Students get involved in community

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Students get involved in community

Despite a hefty workload in the classroom and in sports, many collegiate athletes have been taking time out of their schedule to reach out to needy members of their community.

Members of the Soongsil University football team volunteered to help the poor during their current winter break.

The players visited the Sadang Community Welfare Center in Sadang-dong, southern Seoul on Dec. 4 to donate 5 million won ($4,440) earned during a fund-raising event. The team sought 50,000 won donations for each goal it scored.

They also did some household chores for the elderly and provided free meals to low-income families in the area.

The football team had been discussing ways to get involved in community since last year, and when a school official suggested they find a link with the local community center, the coaching staff and the players acted on the idea immediately.

“I had no idea we had so many needy people in the neighborhoods surrounding our school,” said Ko Hyun-woo, a midfielder on the team who helped out the elderly for a day.

Said Soongsil manager Kim Kwang-soo: “Most athletes are so focused on their respective sports and training that, in many cases, they are not the most adept in social situations. Our players can take this opportunity to learn to warm-up to the elderly.”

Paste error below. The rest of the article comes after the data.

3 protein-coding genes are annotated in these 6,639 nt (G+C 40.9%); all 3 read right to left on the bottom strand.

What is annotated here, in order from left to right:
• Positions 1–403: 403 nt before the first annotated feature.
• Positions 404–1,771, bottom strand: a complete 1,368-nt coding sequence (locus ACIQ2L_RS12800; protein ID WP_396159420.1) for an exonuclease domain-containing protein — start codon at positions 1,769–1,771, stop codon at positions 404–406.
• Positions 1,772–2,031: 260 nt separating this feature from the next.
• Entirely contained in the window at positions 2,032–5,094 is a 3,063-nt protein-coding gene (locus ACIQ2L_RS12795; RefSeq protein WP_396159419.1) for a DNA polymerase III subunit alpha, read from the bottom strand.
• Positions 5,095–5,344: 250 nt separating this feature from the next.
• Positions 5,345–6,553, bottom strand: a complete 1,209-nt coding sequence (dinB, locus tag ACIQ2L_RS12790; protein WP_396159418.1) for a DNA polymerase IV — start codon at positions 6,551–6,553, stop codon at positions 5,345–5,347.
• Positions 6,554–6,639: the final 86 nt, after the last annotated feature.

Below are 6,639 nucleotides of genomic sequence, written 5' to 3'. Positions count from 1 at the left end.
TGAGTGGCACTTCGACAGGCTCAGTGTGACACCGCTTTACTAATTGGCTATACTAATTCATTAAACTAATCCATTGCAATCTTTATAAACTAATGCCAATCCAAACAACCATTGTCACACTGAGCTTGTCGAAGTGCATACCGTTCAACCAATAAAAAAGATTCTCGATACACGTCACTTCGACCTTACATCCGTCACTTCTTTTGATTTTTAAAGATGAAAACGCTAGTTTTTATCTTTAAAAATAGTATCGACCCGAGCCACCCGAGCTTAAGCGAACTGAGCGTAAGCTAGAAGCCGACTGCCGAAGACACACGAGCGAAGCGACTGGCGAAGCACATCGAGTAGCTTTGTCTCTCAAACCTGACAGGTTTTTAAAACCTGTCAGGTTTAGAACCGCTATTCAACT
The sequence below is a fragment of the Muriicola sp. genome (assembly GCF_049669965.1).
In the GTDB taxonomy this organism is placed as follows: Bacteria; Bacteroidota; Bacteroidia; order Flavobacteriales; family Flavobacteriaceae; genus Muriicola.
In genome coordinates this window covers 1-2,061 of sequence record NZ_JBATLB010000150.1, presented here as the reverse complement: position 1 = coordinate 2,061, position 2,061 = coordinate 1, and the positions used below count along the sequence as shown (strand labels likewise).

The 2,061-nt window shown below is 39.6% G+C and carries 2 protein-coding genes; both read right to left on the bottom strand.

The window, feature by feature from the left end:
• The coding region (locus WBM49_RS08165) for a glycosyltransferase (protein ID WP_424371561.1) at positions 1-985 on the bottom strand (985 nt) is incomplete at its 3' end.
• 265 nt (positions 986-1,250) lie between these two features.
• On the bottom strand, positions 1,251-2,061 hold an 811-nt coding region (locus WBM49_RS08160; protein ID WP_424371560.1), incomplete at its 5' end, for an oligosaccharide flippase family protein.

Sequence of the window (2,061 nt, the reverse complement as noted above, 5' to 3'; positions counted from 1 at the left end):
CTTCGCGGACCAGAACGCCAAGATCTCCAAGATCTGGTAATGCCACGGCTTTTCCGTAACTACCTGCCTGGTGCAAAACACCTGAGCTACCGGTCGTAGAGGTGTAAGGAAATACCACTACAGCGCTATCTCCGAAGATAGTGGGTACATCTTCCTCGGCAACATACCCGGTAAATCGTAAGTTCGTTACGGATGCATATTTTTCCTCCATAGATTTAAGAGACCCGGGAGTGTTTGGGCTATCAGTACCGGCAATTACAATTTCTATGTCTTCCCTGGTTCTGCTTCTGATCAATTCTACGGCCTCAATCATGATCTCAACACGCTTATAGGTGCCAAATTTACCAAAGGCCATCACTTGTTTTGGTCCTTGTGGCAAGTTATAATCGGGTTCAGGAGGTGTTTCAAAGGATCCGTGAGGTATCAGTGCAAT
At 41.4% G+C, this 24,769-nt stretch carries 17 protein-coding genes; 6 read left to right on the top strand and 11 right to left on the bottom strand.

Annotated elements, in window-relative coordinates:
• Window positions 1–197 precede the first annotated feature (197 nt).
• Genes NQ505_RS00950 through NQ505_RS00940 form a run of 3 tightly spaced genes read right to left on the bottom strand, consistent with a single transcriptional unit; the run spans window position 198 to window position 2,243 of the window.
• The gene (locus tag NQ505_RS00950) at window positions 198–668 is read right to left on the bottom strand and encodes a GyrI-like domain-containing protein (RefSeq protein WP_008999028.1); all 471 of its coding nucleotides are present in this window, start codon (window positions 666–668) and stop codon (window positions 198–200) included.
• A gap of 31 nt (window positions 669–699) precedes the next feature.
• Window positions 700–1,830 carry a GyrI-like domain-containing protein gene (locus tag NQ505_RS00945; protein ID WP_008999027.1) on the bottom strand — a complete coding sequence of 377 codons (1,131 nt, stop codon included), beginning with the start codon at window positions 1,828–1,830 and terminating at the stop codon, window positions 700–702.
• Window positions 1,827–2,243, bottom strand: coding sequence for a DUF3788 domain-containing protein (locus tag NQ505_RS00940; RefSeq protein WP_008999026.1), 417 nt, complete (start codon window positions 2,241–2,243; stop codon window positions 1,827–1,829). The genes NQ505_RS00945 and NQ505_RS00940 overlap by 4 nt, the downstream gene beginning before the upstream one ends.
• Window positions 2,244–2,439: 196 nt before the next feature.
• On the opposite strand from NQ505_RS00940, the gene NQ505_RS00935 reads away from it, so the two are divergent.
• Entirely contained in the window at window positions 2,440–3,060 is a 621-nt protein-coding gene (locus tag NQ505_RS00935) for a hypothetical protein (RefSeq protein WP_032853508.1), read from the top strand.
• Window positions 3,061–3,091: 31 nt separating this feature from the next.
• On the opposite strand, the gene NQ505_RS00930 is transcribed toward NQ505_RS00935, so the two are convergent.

The Korea University baseball team started a mentoring program in the second semester of last year.

Eleven members of the team majoring in physical education participated in the eight-week program. The first of its kind in Korea, it involved 34 students in need of support from nearby Gaewoon, Jongam and Wolgok middle schools.

Included in the group were students from low-income homes and those who had trouble fitting in at school.

As program organizers tell it, a student under the alias Kim Sun-ho had trouble getting along with his classmates, but said he was more confident and outgoing after participating in the program.

“It was a bit awkward at first, but the eight weeks flew by,” said Moon Sang-cheol, 20, of the Korea University baseball team. “I’ve become attached to my mentors.”

Although new to Korea, such programs are the norm in countries like the United States and Japan.

“In places like the United States and Japan, collegiate athletes partake in numerous tutoring and mentoring programs with youngsters,” said Park Jin-hoon, a professor of Physical Education at Korea University.

“For example, Waseda University is currently 10 years into its youth mentoring program.

“We also need to take the steps to include such programs as a part of our curriculum.”

By Kim Min-kyu, Jason Kim []
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